Google & Twitter Ready To Help You Find Your Democracy Sausage On Election Day

Google & Twitter Ready To Help You Find Your Democracy Sausage On Election Day
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With just over a week until election day, Google’s interactive AusVotes Election Map is back to provide some of the most important information for the big day—like where to vote, how to get there, and who’s on the ballot.

Plus, it has live data to show you where to snag a sausage sanga.

From today, Australians can visit g.co/ausvotes to find polling booths near them along with details about accessibility. Simply enter your postcode, suburb or electorate and voila—you’ll see all your local information.

Thanks to Democracy Sausage, you’ll also be able to see if there’s a sausage sizzle or cake stall at your local polling booth.

Enter your suburb or electorate below and see if you’ll be snagging a snag on Saturday.

Twitter, on the other hand, has launched a special edition DM chatbot to bring voters all the vital information they need before hitting the polls on May 18.

You can get involved by simply heading to @TwitterAU, clicking on the DM button, and our #AusVotes2019 chatbot can help with all of the following:

  • Where can I vote? (It will let people input post code in AEC microsite, which lists suburbs and polling locations)

  • Who are my candidates? (It links to public candidate list on AEC website)

  • Your official guide (What happens at the polling place and how to make your vote count)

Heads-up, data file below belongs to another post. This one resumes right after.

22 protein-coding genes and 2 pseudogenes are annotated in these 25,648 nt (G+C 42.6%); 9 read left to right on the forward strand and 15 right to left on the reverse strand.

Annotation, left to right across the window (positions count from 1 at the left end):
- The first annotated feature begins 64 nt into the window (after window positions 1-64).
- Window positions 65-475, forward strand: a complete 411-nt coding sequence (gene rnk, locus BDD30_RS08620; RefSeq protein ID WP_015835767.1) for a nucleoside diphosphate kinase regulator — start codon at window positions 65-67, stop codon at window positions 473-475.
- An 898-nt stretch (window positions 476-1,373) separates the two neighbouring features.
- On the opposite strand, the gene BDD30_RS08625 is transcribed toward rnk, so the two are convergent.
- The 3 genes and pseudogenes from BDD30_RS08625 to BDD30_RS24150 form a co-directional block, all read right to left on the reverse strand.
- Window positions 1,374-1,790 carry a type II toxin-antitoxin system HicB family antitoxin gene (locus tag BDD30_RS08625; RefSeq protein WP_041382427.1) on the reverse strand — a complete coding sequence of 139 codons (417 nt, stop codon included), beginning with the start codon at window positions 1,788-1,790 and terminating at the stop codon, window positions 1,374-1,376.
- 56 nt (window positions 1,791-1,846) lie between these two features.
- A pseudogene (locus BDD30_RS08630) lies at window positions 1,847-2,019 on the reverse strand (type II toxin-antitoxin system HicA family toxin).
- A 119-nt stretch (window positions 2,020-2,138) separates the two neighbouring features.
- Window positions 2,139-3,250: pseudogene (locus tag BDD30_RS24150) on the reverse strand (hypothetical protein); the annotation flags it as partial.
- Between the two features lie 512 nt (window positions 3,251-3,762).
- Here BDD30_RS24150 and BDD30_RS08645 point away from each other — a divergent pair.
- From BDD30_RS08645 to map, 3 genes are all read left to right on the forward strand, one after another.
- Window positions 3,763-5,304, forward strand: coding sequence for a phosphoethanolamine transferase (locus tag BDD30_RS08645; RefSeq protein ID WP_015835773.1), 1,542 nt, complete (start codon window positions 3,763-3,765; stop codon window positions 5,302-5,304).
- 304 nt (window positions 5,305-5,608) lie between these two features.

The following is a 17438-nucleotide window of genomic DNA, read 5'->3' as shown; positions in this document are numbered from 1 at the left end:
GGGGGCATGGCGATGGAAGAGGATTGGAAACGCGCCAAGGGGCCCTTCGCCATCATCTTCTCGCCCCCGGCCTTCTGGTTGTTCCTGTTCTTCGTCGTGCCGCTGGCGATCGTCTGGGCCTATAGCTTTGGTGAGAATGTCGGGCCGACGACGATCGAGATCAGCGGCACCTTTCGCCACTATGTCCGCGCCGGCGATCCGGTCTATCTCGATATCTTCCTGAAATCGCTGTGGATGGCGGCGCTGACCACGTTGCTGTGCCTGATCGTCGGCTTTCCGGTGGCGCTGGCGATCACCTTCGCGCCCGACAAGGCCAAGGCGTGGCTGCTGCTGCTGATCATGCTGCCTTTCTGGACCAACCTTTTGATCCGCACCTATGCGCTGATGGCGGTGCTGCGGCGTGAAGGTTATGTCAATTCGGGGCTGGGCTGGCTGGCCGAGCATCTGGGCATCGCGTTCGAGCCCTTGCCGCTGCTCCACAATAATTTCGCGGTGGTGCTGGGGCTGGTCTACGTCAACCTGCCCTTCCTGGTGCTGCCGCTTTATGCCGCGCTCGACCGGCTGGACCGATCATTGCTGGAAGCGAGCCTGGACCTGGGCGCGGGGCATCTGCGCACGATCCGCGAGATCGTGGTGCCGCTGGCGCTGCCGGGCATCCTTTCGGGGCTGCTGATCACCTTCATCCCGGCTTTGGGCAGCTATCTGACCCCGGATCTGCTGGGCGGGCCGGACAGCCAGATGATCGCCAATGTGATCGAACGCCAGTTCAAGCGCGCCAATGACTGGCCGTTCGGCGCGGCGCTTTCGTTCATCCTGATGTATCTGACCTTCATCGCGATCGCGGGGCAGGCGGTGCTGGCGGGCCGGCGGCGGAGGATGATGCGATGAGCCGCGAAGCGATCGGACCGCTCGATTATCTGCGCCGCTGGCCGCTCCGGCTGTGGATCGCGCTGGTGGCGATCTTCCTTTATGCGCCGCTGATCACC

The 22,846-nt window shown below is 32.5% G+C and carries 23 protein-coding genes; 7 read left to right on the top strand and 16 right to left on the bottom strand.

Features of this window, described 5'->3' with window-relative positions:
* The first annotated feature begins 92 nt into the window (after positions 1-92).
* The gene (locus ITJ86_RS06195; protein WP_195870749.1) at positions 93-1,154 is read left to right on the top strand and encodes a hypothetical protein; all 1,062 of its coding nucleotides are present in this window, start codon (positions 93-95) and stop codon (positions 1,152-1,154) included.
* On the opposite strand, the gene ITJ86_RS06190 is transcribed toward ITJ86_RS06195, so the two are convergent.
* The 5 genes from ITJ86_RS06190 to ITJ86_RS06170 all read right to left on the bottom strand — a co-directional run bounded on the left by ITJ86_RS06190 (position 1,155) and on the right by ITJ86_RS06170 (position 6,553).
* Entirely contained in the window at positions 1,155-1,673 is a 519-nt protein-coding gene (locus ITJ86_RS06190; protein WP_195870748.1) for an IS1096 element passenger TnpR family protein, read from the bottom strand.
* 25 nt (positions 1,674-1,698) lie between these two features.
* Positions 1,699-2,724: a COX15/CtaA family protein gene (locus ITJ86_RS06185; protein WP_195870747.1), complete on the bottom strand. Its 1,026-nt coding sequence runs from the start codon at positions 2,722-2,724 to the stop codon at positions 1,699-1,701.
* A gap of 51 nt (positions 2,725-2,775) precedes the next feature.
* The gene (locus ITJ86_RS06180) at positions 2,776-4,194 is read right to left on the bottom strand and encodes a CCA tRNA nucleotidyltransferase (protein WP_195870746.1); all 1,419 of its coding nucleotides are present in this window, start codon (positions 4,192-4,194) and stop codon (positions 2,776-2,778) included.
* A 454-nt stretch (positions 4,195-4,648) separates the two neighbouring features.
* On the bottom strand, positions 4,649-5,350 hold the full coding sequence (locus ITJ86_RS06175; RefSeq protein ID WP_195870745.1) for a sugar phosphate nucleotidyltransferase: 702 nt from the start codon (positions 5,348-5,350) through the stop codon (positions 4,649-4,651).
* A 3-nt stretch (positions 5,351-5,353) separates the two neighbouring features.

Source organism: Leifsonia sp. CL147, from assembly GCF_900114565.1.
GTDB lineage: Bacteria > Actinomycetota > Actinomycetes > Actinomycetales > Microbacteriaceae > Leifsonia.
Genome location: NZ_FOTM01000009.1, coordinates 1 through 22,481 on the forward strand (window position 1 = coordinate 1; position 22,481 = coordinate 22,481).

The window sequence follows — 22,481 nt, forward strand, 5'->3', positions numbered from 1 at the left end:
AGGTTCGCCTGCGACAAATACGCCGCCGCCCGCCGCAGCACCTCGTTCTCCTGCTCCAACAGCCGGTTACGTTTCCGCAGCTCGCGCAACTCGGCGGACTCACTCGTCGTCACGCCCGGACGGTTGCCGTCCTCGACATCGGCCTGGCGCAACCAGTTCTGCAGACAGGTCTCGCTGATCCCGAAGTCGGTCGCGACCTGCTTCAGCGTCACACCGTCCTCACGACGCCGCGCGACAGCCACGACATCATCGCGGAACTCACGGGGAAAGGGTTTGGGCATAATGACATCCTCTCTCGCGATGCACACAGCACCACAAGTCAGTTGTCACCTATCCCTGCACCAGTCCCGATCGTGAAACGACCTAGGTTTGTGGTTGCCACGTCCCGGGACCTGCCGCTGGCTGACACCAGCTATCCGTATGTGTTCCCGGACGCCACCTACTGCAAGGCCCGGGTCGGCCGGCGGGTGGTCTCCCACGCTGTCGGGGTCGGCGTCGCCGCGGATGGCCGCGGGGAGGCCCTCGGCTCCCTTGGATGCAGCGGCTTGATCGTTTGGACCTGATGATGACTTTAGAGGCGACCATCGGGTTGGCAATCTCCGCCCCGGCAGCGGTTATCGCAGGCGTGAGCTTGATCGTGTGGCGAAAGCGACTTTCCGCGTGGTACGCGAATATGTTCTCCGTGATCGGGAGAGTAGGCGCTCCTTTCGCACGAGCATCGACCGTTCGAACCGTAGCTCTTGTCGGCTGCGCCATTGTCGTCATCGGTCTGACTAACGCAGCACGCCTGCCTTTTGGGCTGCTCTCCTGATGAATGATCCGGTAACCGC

• Stop and check your source (disinformation resources from AEC)

  • #DemocracySausage (Where to find your local sausage sizzle and cake stall via @DemSausage)


Twitter’s bot comes at a time when a quarter of Australian Twitter users are not firmly decided yet on who has their vote this weekend.

Twitter surveyed 1,061 Twitter users and non users in Australia about their outlook regarding the upcoming Federal Elections and their usage of various media sources for political news and information.

Here are some key stats:

  • There are more young people registered to vote than ever before

  • 31% of Twitter users in the 18 — 21 year age bracket are open to a last minute change of heart, highlighting the importance of reaching first-time voters

  • 1 in 4 Australian Twitter users could ‘change their mind’ about who to vote for

  • Tax is the issue most likely to affect the vote of Australian Twitter users

  • Twitter users are twice as likely to participate in governance issues than non Twitter users

  • 71% of Twitter users that have contacted a member of government received a reply

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